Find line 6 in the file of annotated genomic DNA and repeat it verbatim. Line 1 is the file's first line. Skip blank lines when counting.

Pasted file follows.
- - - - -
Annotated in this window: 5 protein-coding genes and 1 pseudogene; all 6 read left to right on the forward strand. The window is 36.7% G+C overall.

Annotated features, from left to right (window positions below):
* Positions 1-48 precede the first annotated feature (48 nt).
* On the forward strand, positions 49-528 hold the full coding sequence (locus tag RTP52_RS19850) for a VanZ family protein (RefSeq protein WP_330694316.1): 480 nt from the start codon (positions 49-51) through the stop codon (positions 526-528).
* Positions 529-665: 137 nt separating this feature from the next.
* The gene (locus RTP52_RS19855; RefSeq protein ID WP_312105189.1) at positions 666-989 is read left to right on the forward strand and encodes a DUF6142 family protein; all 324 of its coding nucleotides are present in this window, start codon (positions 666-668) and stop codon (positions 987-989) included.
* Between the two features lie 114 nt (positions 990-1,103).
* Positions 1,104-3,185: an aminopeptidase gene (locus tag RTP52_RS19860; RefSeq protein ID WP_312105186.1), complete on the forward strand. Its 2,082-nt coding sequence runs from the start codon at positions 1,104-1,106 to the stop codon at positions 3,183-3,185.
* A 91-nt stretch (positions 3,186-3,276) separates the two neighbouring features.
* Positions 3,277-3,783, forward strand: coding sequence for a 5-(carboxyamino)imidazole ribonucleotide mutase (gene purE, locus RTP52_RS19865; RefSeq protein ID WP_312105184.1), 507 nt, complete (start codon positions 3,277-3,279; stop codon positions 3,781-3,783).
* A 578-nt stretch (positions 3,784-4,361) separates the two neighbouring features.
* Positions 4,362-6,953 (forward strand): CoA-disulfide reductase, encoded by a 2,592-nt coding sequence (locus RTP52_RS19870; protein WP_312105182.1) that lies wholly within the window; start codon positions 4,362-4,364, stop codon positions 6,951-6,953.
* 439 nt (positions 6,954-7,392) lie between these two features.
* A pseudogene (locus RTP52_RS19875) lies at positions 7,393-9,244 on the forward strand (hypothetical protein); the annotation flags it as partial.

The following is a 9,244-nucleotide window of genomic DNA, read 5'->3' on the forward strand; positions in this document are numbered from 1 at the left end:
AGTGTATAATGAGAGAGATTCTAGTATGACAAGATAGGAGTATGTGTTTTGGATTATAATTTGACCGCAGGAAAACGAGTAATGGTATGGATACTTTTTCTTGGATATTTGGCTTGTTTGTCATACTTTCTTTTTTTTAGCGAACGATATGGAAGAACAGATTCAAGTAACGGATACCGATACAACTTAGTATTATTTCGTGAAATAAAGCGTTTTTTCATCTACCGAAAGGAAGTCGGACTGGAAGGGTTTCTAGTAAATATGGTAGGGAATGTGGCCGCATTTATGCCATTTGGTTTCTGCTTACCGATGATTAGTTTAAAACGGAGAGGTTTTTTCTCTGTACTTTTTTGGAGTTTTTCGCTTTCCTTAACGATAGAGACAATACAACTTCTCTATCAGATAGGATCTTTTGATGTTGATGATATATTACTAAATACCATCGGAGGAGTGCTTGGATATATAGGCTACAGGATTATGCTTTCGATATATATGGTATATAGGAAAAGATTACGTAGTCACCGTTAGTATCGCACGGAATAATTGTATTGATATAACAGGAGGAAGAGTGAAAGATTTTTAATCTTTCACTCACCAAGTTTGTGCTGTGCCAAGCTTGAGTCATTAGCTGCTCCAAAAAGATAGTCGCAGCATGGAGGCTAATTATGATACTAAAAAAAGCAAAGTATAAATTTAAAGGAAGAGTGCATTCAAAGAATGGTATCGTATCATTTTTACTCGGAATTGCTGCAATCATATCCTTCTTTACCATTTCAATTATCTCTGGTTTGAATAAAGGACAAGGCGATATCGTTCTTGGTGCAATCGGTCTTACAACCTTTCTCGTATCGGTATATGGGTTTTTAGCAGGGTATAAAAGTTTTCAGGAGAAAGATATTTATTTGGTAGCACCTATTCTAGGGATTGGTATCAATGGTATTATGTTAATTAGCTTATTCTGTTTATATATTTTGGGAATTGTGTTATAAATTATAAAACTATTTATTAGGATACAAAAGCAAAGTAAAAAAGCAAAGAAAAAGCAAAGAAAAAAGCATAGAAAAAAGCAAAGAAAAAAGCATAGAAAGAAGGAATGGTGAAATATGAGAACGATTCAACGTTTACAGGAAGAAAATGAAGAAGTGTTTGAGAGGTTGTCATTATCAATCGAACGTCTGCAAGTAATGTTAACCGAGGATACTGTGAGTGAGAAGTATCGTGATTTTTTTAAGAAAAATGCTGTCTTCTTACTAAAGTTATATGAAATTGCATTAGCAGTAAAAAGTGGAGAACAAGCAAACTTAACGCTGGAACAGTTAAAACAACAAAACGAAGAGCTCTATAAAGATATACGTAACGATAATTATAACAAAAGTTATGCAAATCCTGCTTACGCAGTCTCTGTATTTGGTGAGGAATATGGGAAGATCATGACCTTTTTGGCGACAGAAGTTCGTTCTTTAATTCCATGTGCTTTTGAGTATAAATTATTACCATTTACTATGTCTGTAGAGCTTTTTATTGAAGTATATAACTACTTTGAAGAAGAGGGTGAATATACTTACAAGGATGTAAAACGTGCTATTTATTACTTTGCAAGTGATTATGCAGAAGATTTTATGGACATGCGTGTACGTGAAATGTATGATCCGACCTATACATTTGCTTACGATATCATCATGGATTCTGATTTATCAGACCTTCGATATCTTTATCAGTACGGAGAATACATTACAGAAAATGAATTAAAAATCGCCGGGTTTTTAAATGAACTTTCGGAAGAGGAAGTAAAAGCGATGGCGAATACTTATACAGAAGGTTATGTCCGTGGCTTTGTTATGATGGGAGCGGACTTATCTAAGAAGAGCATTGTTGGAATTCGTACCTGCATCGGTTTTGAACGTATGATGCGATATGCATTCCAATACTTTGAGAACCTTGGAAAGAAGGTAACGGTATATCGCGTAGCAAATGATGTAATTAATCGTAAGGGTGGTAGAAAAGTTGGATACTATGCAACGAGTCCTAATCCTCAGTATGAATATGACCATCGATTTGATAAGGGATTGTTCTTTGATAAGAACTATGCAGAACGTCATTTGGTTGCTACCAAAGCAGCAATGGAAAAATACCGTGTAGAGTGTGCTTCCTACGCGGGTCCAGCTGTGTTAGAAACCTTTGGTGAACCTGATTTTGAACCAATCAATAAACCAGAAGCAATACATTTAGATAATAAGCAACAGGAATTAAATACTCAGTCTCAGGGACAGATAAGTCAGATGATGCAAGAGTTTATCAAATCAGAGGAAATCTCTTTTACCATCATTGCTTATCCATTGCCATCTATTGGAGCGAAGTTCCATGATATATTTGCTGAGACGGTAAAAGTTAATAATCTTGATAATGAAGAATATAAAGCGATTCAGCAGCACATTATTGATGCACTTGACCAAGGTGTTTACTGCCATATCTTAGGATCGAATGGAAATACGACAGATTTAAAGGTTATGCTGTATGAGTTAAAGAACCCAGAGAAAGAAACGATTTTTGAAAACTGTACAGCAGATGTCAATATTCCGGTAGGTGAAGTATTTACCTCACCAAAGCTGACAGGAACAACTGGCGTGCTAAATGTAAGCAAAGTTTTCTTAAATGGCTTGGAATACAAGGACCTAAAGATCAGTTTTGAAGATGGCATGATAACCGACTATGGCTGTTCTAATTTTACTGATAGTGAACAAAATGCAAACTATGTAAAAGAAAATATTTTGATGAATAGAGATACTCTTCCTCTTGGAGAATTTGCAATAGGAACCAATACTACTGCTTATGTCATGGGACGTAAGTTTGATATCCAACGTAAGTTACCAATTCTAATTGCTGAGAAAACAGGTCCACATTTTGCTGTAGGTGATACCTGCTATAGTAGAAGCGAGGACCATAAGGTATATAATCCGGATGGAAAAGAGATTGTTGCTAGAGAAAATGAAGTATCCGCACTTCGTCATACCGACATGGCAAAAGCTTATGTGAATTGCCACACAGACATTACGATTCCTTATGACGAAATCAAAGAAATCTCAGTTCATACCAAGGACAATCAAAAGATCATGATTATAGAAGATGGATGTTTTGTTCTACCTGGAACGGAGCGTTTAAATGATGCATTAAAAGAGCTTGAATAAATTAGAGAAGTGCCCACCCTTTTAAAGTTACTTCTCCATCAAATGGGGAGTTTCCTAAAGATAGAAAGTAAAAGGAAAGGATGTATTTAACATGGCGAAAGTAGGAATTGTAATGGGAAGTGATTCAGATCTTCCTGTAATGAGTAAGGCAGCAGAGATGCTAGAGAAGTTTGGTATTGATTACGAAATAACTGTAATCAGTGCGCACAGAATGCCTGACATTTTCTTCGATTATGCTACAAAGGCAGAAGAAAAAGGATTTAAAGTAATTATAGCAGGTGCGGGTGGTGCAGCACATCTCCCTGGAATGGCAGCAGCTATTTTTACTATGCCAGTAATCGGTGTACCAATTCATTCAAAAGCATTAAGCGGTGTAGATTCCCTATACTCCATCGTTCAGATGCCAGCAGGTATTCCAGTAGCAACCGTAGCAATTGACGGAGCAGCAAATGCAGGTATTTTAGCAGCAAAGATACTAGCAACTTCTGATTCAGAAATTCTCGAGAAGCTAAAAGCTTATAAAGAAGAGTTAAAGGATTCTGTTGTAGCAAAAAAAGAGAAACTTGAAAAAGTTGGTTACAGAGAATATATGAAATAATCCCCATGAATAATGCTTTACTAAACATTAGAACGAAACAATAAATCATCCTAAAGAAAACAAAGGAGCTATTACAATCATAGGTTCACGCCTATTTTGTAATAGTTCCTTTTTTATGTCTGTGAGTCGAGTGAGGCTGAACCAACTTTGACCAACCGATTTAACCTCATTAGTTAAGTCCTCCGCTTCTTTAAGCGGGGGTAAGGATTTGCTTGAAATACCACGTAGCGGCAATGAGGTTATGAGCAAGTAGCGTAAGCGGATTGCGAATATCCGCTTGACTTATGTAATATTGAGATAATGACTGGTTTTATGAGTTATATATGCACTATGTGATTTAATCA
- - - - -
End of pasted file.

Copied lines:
* The gene (locus RTP52_RS19855; RefSeq protein ID WP_312105189.1) at positions 666-989 is read left to right on the forward strand and encodes a DUF6142 family protein; all 324 of its coding nucleotides are present in this window, start codon (positions 666-668) and stop codon (positions 987-989) included.